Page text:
Рефераты. American Literature books summary

it. By firing the anti-tank gun incorrectly, his gun crew put scorch marks

into the ground. Because of those marks, the position of the gun crew was

revealed to a Tiger tank that fired back. Everyone but Weary was killed. He

is stupid, fat, cruel, and violent. Back in Pittsburgh he was friendless,

and constantly getting ditched. His father collects torture devices. He

carries a cruel trench knife, various pieces of equipment that have been

issued to him, and a pornographic photo of a woman with a horse. He plagues

Billy with macho, aggressive conversation. In his own mind, Weary narrates

the war stories he will one day tell. Although he is almost as clumsy and

slow as Billy, he imagines himself and the two scouts as fast friends. In

his head he dubs them and himself the Three Musketeers, and tells himself

the story of how the Three Musketeers saved the life of a dumb, incompetent

college kid.

Straggling behind the others, Billy becomes unstuck in time. He goes back

to the red light of pre-birth and then forward again to a day in his

childhood with his father at the YMCA. His father tries to teach him how to

swim by the sink-or-swim method. Billy sinks, and someone has to rescue

him. He jumps forward to 1965, when he is a middle-aged man visiting his

mother in a nursing home. Then he jumps to 1958, and Billy is attending his

son's Little League banquet. Leap to 1961: Billy is at a party, totally

drunk and cheating on his wife for the first and only time. Then, he is

back in 1944, being shaken awake by Weary. Weary and Billy catch up to the

scouts. Dogs are barking in the distance, and the Germans are searching for

them. Billy is in bad shape: he looks like hell, can barely walk, and is

having vivid (but pleasant) hallucinations. Weary tries to be chummy with

his supposed buddies, the scouts, grouping himself with them as "the Three

Musketeers." The scouts coldly tell him that he and Billy are on their own.

Billy goes to 1957, when he gives a speech as the newly elected president

of the Lion's Club. Although he has a momentary bout of stage fright, his

speech is beautiful. He has taken a public speaking course.

He leaps back to 1944. Ditched again, Weary starts to beat Billy up,

furious that this weak college kid has cost him his membership in "the

Three Musketeers." He cruelly beats Billy, who is in such a state that he

can only laugh. Suddenly, Weary realizes that they are being watched by

five German soldiers and a police dog. They have been captured.

Chapter Three. Summary:

The troops who capture Billy and Weary are irregulars, newly enlisted men

using the equipment of newly dead soldiers. Their commander is a tough

German corporal, whose beautiful boots are a trophy from a battle long ago.

Once, while waxing the boots, he told a soldier that if you stared into

their shine you could see Adam and Eve. Though Billy has never heard the

corporal's claim, looking into the boots now he sees Adam and Eve and loves

them for their innocence, vulnerability, and beauty. A blond fifteen-year-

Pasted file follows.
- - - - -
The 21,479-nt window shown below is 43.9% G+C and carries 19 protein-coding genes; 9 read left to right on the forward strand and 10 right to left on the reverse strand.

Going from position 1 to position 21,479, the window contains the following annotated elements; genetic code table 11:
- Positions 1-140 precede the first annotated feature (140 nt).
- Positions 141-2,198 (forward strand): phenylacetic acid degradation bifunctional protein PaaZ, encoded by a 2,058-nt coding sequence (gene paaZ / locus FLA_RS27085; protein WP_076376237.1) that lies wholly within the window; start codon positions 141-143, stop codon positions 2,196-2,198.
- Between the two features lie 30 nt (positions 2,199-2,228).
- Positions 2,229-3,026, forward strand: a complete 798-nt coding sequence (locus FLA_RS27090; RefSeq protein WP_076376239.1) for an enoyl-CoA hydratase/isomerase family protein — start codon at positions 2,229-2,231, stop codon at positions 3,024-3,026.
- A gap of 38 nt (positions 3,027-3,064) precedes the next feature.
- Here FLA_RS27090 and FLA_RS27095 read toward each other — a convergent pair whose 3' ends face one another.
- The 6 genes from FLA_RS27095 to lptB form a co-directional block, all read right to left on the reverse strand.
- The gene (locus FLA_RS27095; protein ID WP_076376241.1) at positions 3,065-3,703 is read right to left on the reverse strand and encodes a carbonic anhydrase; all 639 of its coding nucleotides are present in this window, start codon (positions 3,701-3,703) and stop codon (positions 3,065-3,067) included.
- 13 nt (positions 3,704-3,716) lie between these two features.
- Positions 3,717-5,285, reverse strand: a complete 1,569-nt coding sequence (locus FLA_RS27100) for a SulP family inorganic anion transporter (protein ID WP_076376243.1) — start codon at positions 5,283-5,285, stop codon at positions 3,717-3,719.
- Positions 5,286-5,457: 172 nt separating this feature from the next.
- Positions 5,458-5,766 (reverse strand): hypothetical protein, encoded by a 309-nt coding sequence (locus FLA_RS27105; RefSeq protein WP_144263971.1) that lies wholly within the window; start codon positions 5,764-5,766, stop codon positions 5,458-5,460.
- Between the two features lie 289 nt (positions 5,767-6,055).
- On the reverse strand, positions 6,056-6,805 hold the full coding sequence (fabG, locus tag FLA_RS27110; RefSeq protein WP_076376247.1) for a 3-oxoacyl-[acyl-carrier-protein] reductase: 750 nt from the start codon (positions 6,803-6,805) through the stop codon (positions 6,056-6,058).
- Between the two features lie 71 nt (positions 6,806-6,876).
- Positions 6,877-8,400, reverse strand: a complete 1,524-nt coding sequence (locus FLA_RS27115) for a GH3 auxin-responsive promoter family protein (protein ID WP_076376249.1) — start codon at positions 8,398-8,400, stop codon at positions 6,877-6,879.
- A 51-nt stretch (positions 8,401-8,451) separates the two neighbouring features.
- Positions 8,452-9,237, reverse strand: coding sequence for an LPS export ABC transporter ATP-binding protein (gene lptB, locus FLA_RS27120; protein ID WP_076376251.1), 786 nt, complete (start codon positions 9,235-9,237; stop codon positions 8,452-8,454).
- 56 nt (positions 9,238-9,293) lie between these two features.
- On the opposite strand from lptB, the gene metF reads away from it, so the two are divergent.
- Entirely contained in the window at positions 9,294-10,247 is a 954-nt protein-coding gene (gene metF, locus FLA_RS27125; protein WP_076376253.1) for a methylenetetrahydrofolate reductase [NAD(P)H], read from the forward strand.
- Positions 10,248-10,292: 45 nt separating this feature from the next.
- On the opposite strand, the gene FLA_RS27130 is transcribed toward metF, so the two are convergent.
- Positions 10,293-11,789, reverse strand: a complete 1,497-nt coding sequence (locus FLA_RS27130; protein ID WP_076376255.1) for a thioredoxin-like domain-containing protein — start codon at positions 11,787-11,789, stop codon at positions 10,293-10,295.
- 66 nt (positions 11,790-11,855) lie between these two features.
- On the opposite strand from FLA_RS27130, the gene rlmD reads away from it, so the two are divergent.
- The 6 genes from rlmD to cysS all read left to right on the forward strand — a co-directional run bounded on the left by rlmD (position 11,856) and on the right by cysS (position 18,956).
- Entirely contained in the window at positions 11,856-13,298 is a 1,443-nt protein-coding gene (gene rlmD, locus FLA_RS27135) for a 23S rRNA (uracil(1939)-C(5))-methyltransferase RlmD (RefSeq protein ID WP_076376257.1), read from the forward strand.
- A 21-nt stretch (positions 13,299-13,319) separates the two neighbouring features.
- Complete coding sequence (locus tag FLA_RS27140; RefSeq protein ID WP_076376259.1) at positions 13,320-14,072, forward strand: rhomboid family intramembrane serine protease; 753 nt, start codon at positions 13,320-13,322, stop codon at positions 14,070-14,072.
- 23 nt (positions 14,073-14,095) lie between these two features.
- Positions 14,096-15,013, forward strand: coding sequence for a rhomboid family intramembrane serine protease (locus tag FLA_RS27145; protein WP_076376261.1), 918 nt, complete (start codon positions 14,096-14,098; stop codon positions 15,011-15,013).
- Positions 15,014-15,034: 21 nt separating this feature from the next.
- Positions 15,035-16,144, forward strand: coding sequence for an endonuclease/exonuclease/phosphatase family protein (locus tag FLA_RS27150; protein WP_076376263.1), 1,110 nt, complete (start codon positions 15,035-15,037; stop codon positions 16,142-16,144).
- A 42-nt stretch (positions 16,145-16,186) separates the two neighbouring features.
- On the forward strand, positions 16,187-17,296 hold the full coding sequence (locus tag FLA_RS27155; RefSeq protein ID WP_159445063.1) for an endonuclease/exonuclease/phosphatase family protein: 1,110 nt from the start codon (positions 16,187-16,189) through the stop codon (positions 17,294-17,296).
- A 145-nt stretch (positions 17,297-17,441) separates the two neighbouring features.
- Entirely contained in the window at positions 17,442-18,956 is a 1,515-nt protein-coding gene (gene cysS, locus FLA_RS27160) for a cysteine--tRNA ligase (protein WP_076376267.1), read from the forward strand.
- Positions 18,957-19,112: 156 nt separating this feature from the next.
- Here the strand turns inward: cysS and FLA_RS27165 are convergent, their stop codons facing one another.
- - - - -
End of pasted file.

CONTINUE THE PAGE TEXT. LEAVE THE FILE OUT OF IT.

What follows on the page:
old boy helps Billy to his feet; he looks as beautiful and innocent as Eve.

In the distance, shots sound out as the two scouts are killed. Waiting in

ambush, they were found and shot in the backs of their heads.

The Germans take Weary's things, including the pornographic picture, which

the two old men grin about, and Weary's boots. The fifteen-year old gets

Weary's boots, and Weary gets the boy's clogs. Weary and Billy are made to

march a long distance to a cottage where American POWs are being detained.

The soldiers there say nothing. Billy falls asleep, his head on the

shoulder of a Jewish chaplain.

Billy leaps in time to 1967, although it takes him a while to figure out

the date. He is giving an eye exam in his office in Ilium. His car, visible

outside his window, has conservative stickers on the bumper; the stickers

were gifts from his father-in-law.

He leaps back to the war. A German is kicking his feet, telling him to wake

up. The Americans are assembled outside for photographs. The photographer

takes pictures of Billy's and Weary's feet as evidence of how poorly

equipped the American troops are. They stage photos of Billy being

captured. Billy then returns to 1967, driving to the Lion's club. He drives

through a black ghetto, an area recovering from recent riots and fires. He

largely ignores what he sees there. At the Lion's club, a marine major

talks about the need to continue the fight in Vietnam. He advocates bombing

North Vietnam into the Stone Age, if necessary, and Billy does not think of

the horror of bombing, which he has witnessed himself. He is simply having

lunch. The narrator mentions that he has a prayer on the wall of his

office: "God grant me the serenity to accept the things I cannot change,

courage to change the things I can, and wisdom always to tell the


The narrator tells us that Billy cannot change past, present, or future.

After lunch, Billy goes home. He is a wealthy man now, with a son in the

Green Berets and a daughter about to get married; he also is seized

occasionally by sudden and inexplicable bouts of weeping. During one of

these spells, he closes his eyes and finds himself back in World War II. He

is marching with an ever-growing line of Americans making their way through

Luxembourg. They cross into Germany, being filmed by the Germans who want a

record of their great victory. Weary's feet are sore and bloody from

marching on the German boy's clogs. The Americans are sorted by rank, and a

colonel tries to talk with Billy. The colonel is dying; he tries to be

chummy with Billy. He has always wanted to be called "Wild Bob" by his men.

He dreams of having a reunion of his men in his hometown of Cody, Wyoming.

He invites Billy and the other men to come. Vonnegut mentions that he and

Bernard O'Hare were there when the colonel gave his invitation. All of the

POWs are put into train cars. The train does not leave for two days; during